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How does your 'Day on a Plate' read? | Bec Brown Says
Bec Brown Says - What do you say?

How does your ‘Day on a Plate’ read?

Fairfax’s Sunday Life magazine decided to kick off with a special music issue this year and wanted input from lots of different people who work in the music industry. So, voila, as a music PR, I was super excited to be asked to submit my eating diary for ‘My Day on a Plate’. I’m a big fan of this section and always read it (especially because Michelle Bridges’ awesome training tips are right next to it).

Having recovered from an eating disorder, I was especially proud to not only see that I’d eaten well, but that it was written in print for millions of readers to see. And to top it off, Nutritionist and Naturopath Julie Maree Wood gave me the thumbs up (phew!)

It was certainly different from other times of my life. My ‘Day on a Plate’ at various stages between the age of 14 – 25 would have either consisted of:

* 7am – can of diet coke and a grapefruit

* 12pm – a can tuna (no oil) and large glass diet cordial

* 2pm – apple

* 6pm – three grapefruits and a large cup of tea with skim milk

OR…

* 7am – apple

* 12pm – carrot

* 6pm – four vodka, lime and sodas, three glasses of champagne, two mango daiquiris and half a bottle of white wine

* 10pm – Large pizza or kebab, hot chips, a packet of lollies, a block of chocolate

Funnily enough, my weight constantly fluctuated by a 10kgs and I was frequently sick and I felt tired all the time. Not particularly great for productivity, relationships or a happy, healthy life.

It was only through getting some valuable education on nutrition, a lot of counselling on why I was eating that way and a few big lessons on the value of mindfullness that I started to eat in a way that both nourished, fuelled and protected me AND was also a delicious joy.

Needless to say, being human, I slip up sometimes.

The day after this article came out, my first day of a two week holiday, my man was shaking his head and laughing at me. “Just as well today wasn’t the day you submitted”, he chortled.

I was ever so slightly hungover after indulging in a few too many “yay-I’m-on-holidays” wines the evening before and subsequently ate a bacon and egg croissant for breakfast, three apricots and half a packet of mint m&m’s for lunch and dinner was several slices of pizza and two pints of cider.

So I tried not to beat myself up over it and moved on and the next day I was back to eating my more regular, clean diet.

And you know why? Not because I was worried about putting on weight or the fact that my skin looked spotty and felt greasy… Because I felt terrible!

I was tired and headachy… and I was supposed to be enjoying my holidays.

Bugger that.

I really do think that there’s some merit in writing down what you eat sometimes. Not in a crazy, obsessed, ‘I-must-document-everything-that-goes-in-my-mouth’ kind of way, but just to serve as a gentle reminder on what you’re feeding your body. Then you can assess whether that style of eating is going to serve you and your beautiful body (temple?!) well.

So I’m still on holidays (and getting plenty of beach action if anyone was wondering) and the timing of the Sunday Life magazine article certainly couldn’t have been better. It reminded me that when I eat well, I feel awesome. Hardly rocket science but a fact that I seem to have to be reminded of repeatedly.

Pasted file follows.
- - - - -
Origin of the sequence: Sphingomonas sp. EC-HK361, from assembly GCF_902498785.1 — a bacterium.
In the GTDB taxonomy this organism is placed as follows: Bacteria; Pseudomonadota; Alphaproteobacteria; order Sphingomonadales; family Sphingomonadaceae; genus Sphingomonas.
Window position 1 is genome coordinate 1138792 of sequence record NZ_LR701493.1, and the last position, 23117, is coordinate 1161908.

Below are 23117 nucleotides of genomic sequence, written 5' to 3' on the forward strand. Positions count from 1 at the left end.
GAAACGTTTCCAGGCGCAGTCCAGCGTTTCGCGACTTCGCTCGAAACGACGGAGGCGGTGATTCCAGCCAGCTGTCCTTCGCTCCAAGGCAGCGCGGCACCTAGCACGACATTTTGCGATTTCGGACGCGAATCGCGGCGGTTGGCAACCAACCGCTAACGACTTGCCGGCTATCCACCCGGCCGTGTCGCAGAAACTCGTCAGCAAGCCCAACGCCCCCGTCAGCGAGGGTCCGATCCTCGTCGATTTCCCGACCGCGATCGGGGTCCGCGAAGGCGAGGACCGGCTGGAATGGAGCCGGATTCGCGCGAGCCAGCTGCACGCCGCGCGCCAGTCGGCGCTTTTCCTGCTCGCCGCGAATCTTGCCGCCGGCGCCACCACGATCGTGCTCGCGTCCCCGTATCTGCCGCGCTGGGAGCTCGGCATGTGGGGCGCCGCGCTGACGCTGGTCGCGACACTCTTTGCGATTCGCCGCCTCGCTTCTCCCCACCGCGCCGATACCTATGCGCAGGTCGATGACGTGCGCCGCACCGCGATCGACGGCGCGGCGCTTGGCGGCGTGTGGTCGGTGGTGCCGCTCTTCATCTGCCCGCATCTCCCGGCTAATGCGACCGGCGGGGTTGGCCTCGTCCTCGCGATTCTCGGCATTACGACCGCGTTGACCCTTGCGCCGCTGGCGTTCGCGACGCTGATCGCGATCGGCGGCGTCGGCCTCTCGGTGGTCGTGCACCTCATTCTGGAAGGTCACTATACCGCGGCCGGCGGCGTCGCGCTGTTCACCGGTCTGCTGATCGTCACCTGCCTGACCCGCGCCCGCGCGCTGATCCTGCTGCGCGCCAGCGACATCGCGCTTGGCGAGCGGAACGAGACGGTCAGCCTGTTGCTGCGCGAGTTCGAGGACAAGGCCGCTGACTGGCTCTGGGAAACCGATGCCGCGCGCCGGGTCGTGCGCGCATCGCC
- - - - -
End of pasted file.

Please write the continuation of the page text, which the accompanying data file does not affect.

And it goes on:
And when the time comes for me to hit the office, I’m going to be feeling fit and healthy and ready to take on the world. Or at least be ready for a huge month of exciting promo and concert tours from Cecilia Bartoli, Andreas Scholl and Mojca Erdmann, just to name a few. But more of that in a few weeks time.

For now, it’s 6pm, boiling hot and I’m off to pour myself one perfect, refreshing glass of cold, sweet red that I picked up from the Margaret River last week. I bought a bottle from the Evans & Tate cellar door. Evans & Tate are now owned by McMilliams and also in the McWilliams stable of wineries is the ‘Catching Thieves’ label. Called ‘Dolce’, it’s a fresh, blackberry tasting drop that leaves a soft, lingering taste in your mouth, like you’ve just been eating a teeny piece of cherry-infused blackforest cake. It’s also lower alcohol than your standard rose wine so it won’t go straight to your head.

Here’s to good, gratified eating and drinking all, cheers.

2 Responses to How does your ‘Day on a Plate’ read?

  1. Bec, I just came across your My Day on a Plate blog. I love it! I have to say that I was amazed by your diet when the editor sent it through to me and it was very difficult to critique so I just praised you! My only concern was that you ate too healthily and did not enjoy the real pleasures of food. Well I am very pleased to see the occasional croissant and choccie treat, so tell your chortling man that it is all part of the grand plan. Good on you!
    Julie Maree Wood.

    • Bec Brown says:

      Hi Julie Maree, I so love that you’ve got in touch! Thank you very much for your very kind critique – it actually really helped me when I was feeling, well, a little blah. It was very comforting to read that sometimes you’ve just got to enjoy your food!

      Chortling man has been TOLD (with much glee). It’s going to be fun to use the “It’s all part of the grand plan” line, especially when it’s been backed up by a bona fide expert!

      Take care and thanks again. Bx

      PS – hey all, be sure to check out Julie Maree’s excellent nutritional website and blog at http://www.juliemareewood.com.au

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